So many foods you can feed your dog!
Surprisingly, despite their name, dog treats aren’t always the best snacks to give your dog.
Some of them are high in fat, others contain cheap filler ingredients that can be difficult for your canine to digest, and there are even some treats that are said to be toxic for your dog.
Simply put, whether you’re training your pet or simply rewarding them for being a good dog, most dog treats you’d buy from a store just aren’t as good for your fluffy friend as good old fruits and vegetables.
*NOTE: After this list are foods you should NOT feed your dog.
Here’s a list of 15 foods that are healthier for your dog than dog treats:
Foods You Can Feed Your Dog
When you’re a Macintosh or a Granny Smith type of person, you can share that healthy snack with your pup. Apples contain fiber as well as vitamins A and C and, unlike some dog treats, are low in fat. Just make sure that you remove the seeds and core before feeding it to your dog.
This is an especially good treat for dogs struggling with obesity since they contain no carbs, fats, or oils, and they help increase energy. Additionally, they’re a great source of copper, magnesium, biotin, potassium, and vitamins K, C, and B1. High in vitamins, makes it a great food to feed your dog.
Because bananas are high in sugar, you should restrict the amount that you feed your dog. Aside from that, they’re high in potassium, biotin, fiber, and copper, and they’re low in cholesterol and sodium. Cut them into coins and freeze them for a post-walk treat.
Like bananas, strawberries are high in sugar, so should only be fed to your dog in moderation. They are, however, rich in fiber and vitamin C, and can even help whiten your pup’s teeth.
Without the rough exterior, of course, pineapple can be a nice treat for your dog. It contains various vitamins and minerals, in high in fiber, and it also has bromelain, which is an enzyme that helps dogs absorb protein more efficiently. It also happens to be an anti-inflammatory, which can help alleviate pain from certain conditions that your dog may be prone to.
Of course, you should never feed your dog the rind of seeds of a watermelon, as they can result in intestinal blockage. However, the red meat of the fruit is a great treat. It contains vitamins A, B-6, and C, and because it’s more than 90% water it will help keep your dog hydrated, making it particularly great for the summertime.
Just like watermelon, make sure to remove the peel and seeds. The serving size for oranges is different depending on the size of your dog. If you have a small dog, restrict their orange intake to just about 1/3 of the fruit per day. For a large dog, you can increase that to one full fruit.
Because of their small size, blueberries are especially great for training. And unlike training treats you’d find in a pet store, these contain antioxidants, fiber, and phytochemicals.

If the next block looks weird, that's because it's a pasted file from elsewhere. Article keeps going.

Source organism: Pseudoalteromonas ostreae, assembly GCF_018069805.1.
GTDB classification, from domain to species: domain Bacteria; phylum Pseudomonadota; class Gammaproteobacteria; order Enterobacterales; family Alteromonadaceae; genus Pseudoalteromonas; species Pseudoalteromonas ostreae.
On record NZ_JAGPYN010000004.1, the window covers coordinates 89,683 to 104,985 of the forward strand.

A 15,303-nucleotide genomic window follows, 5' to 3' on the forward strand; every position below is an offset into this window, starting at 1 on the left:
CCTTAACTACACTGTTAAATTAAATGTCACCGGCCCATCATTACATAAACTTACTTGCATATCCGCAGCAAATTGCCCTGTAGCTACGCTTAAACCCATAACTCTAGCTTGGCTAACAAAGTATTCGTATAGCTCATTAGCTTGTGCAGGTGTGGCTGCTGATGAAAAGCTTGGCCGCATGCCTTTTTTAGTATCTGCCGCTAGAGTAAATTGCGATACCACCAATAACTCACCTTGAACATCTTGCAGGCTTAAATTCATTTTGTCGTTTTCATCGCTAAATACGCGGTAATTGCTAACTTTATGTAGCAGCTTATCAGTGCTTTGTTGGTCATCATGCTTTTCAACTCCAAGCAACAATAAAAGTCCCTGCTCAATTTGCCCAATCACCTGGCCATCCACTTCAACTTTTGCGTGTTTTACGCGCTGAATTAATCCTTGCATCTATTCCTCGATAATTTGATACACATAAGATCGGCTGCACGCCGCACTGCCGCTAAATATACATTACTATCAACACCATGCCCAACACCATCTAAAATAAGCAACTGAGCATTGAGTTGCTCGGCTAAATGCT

Peaches are great for adding fiber and vitamin A to your and your dog’s diets. They can also help fight infection. Just be sure to keep your pet away from the pit.
Carrots are a great treat to share with your dog because they’re low in calories, but high in fiber and beta-carotene. Beta-carotene converts to vitamin A in both your and your dog’s bodies, which can help improve skin, hair, and vision. Additionally, their hard crunch is good for your dog’s teeth.
When your dog is drooling on your knee as you scarf down this delicious summer fruit, feel free to send a few pieces their way. Mangos are rich in vitamins A, B-6, C, and E, and they contain plenty of potassium, beta-carotene, and alpha-carotene.
Like apples, you first need to remove a pear’s core and seeds before feeding it to your dog. They’re high in copper, fiber, and vitamins C and K. Some say they can even significantly reduce the risk of stroke. One of the great foods you can feed your dog.
Raw potatoes are a no-go, but cooked, plain potatoes (simply boiled or baked with no spices or dairy products) could make a great, iron-packed snack for your best friend. Same goes for cooked, plain sweet potatoes, which are also a good source of fiber, beta-carotene, and vitamins B-6 and C.
Raspberries are full of antioxidants, fiber, manganese, and vitamin C, and are low in sugar and calories. Like pineapples, they are also an anti-inflammatory, making them especially great for senior dogs that may be struggling with arthritis or other painful ailments. While they make a good snack for your dog in moderation, make sure to limit their intake to less than a cup per day. Despite all their benefits, raspberries do contain small amounts of Xylitol, which could be toxic in large amounts.
These are just some of the foods you can feed your dog.
Foods You Should Not Feed Your Dog
Unfortunately for your dog, no matter how much or how cute they beg, you can’t feed them just any fruit or vegetable. While the ones listed above have the green light (as long as you remove any rinds, pits, seeds, and cores), be sure to keep your dog away from these:
- Grapes and raisins
This is just a short list, but there are many other foods that you should not feed your dog.
Disclaimer: Bleeping World is not a veterinarian. If your does is suffering from any allergies or other medical conditions please seek a professional before attempting to feed your dog certain foods.